Tag Archives | hermits

Mysterious Figure In Gas Mask Has Haunted Swiss Wilderness For A Decade

gasmaskImagine bumping into him alone on an isolated trail in the Alps. Via the Australian:

Known only as ‘Le Leyon’, the mysterious stranger has puzzled locals and authorities in Switzerland for years. He always wears the same outfit and nobody has ever seen his face. The mystery surrounding his identity and purpose in the area has been the subject of much concern and intrigue.

“He had a military cape, boots and an army gas mask – an antique type, I think,” said an unnamed local photographer who managed to snap a photograph of the man.

Some area residents have also expressed fears over the man’s intentions. “He came out of the woods with his military clothes,” said one woman. “We saw neither his face nor his eyes behind his big dark gas mask.”

Authorities are currently attempting to track down and identify the man but have so far come up empty.

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The Politics of Eremitism

Meng-hu writes at hermit’s thatch:

The folly of society attempted to change itself and its course using the same contrived tools that brought it to its present precipice is an important lesson for the solitary.

Intrinsic to power and authority are the means of retaining and replicating itself, and these tools cannot be relinquished without self-destruction. Even such a devolution would not last. Some other aspirant to power and control would quickly fill the vacuum. This process could be described as an evolutionary instinct: the instinct of self-preservation and reproduction. Except that we are not speaking of individuals but of social and political institutions, of cultures and circles of power. Hence, the analogy of instincts is not accurate, but the desire for power and the extension and preservation of power is a good description.

The solitary already senses that institutions and organizations are not authentic beings. Indeed, they are abstractions, projections of individuals holding power, extending their power into families, associates, dynasties, cultural institutions, and ultimately into strong political, social, economic institutions, organizations, and structures.

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Naked Caveman Discovered Living In Texas Canyon

Can’t a man adopt the uncluttered lifestyle of the ancients without being persecuted? Yahoo! News writes:

A half-naked man living in a cave in a canyon outside El Paso, Texas, scared a group of hikers on Sunday when they say he jumped out of the cave and chased them away. One of the hikers returned to the cave and spoke with the man, capturing footage on his cellphone.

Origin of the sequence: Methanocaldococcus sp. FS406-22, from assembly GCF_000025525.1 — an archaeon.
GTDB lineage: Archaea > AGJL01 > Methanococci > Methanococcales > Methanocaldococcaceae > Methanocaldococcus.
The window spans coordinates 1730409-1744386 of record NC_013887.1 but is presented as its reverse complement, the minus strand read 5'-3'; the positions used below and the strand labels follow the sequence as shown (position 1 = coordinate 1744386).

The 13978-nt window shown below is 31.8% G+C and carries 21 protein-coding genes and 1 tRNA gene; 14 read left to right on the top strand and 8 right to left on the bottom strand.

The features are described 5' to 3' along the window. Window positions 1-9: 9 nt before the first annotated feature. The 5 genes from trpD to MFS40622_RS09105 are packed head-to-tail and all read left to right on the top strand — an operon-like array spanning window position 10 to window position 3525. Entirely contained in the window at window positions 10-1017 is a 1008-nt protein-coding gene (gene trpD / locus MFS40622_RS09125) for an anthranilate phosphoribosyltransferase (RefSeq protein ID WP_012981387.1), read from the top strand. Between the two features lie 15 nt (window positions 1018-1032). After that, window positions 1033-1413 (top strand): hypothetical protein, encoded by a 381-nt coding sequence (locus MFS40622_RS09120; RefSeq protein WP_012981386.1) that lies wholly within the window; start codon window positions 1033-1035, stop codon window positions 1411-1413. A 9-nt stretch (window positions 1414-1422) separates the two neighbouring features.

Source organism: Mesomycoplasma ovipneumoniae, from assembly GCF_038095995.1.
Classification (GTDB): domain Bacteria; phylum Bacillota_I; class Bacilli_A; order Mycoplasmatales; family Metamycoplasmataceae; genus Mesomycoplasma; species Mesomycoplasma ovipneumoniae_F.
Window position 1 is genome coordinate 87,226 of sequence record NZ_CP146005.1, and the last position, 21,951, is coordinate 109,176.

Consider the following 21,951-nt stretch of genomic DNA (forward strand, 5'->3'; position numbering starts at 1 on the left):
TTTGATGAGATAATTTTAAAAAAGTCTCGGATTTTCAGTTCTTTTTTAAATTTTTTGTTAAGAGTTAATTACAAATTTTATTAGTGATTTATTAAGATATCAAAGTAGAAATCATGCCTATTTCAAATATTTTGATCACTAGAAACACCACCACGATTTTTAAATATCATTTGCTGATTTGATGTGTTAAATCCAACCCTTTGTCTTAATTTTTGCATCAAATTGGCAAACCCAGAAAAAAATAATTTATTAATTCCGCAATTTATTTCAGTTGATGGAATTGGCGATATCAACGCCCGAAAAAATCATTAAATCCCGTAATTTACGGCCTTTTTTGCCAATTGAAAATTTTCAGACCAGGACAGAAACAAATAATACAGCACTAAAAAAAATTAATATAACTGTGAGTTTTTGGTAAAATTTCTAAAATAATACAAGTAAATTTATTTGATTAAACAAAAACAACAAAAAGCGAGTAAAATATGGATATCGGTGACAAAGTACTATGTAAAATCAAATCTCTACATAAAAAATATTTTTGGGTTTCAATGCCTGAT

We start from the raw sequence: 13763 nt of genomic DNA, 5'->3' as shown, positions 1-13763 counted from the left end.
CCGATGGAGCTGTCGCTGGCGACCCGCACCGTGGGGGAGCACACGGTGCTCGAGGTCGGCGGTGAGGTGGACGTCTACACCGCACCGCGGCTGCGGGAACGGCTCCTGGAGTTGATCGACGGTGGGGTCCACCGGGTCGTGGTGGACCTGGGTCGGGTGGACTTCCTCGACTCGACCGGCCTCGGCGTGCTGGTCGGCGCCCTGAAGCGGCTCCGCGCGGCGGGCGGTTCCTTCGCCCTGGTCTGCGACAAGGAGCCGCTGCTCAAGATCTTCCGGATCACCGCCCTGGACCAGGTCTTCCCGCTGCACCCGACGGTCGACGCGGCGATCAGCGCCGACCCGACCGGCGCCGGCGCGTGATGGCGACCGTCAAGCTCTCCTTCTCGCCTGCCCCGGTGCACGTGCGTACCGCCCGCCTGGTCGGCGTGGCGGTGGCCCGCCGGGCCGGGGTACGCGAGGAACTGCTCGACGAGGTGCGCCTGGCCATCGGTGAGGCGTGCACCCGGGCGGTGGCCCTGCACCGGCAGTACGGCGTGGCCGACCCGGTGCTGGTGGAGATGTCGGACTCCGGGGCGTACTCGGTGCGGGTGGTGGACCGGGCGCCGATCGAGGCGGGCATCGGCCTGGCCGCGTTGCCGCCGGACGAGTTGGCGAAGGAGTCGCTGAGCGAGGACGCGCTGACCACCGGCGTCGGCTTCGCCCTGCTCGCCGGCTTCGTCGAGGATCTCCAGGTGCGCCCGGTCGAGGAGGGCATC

Residents of an apartment complex at the foot of McKelligon Canyon say the man has been living in the cave for about three years. “Normally, he’s like wandering around,” [said] one resident.

The cave dweller defended his right to live in the cave: “What is my crime? I’m sin-free in every city. I’m baptized and saved. [My detractors] need to worry about their own selves, to repent and help the community more.”

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Self-Anointed Prince Of Sovereign Sealand Dies

In a quasi-libertarian experiment, he created the world’s tiniest country where he lived until old age forced him back to the mainland. The Guardian writes:

Paddy Roy Bates, who occupied an abandoned fort in the North Sea and declared it the sovereign Principality of Sealand with himself as its prince, has died aged 91.

In the 1960s, inspired by the “pirate radio” movement, Bates set up Radio Essex on an offshore fort. When that was closed down, he moved in 1966 to Fort Roughs, a disused second world war platform in international waters about seven miles off the coast.

Michael Bates said his father initially intended to set up another radio station, but then “had the bizarre idea of declaring independence”. Despite the lack of legal status, Bates gave Sealand its own constitution, red, white and black flag, passports, stamps, coins, national anthem and a motto, E Mare Libertas: “From the sea, freedom”.

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Japanese Man Has Lived As A Naked Hermit For 20 Years On A Deserted Island

s1.reutersmedia.netIntroducing my hero. The retired ex-photographer lives, naked and alone, on Sotobanari island, cut off from the rest of the world by typhoons and dangerous currents. Reuters has photos and philosophy from a man forging his own lifestyle:

76-year-old Masafumi Nagasaki has made this kidney-shaped island in Japan’s tropical Okinawa prefecture his retirement home. He braves lashing typhoons and biting insects as a hermit in the buff. “I don’t do what society tells me, but I do follow the rules of the natural world. You can’t beat nature so you just have to obey it completely,” he said.

The wiry Nagasaki, his skin leathered by the sun of two decades on the island, worked briefly as a photographer before spending years on the murkier side of the entertainment industry. When retirement came, he wanted to get far away from it all.

He chose Sotobanari, which is roughly a 1,000 meters across and means “Outer Distant island” in the local dialect.

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